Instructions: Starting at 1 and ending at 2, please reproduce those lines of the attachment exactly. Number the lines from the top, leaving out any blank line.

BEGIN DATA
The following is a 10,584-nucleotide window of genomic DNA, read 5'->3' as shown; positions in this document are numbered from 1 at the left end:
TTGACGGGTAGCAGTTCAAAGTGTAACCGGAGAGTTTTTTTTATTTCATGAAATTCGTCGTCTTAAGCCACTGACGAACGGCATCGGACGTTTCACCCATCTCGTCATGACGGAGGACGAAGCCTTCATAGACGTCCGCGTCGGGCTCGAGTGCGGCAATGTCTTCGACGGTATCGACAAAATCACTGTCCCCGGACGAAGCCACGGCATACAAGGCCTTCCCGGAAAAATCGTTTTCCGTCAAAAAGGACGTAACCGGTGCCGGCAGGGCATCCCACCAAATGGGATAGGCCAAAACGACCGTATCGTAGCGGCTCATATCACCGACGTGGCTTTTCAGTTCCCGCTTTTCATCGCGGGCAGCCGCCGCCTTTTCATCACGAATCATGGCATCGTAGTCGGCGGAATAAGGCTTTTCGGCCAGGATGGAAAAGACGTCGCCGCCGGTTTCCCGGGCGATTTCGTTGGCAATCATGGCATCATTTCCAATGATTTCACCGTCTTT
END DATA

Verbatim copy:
The following is a 10,584-nucleotide window of genomic DNA, read 5'->3' as shown; positions in this document are numbered from 1 at the left end:
TTGACGGGTAGCAGTTCAAAGTGTAACCGGAGAGTTTTTTTTATTTCATGAAATTCGTCGTCTTAAGCCACTGACGAACGGCATCGGACGTTTCACCCATCTCGTCATGACGGAGGACGAAGCCTTCATAGACGTCCGCGTCGGGCTCGAGTGCGGCAATGTCTTCGACGGTATCGACAAAATCACTGTCCCCGGACGAAGCCACGGCATACAAGGCCTTCCCGGAAAAATCGTTTTCCGTCAAAAAGGACGTAACCGGTGCCGGCAGGGCATCCCACCAAATGGGATAGGCCAAAACGACCGTATCGTAGCGGCTCATATCACCGACGTGGCTTTTCAGTTCCCGCTTTTCATCGCGGGCAGCCGCCGCCTTTTCATCACGAATCATGGCATCGTAGTCGGCGGAATAAGGCTTTTCGGCCAGGATGGAAAAGACGTCGCCGCCGGTTTCCCGGGCGATTTCGTTGGCAATCATGGCATCATTTCCAATGATTTCACCGTCTTT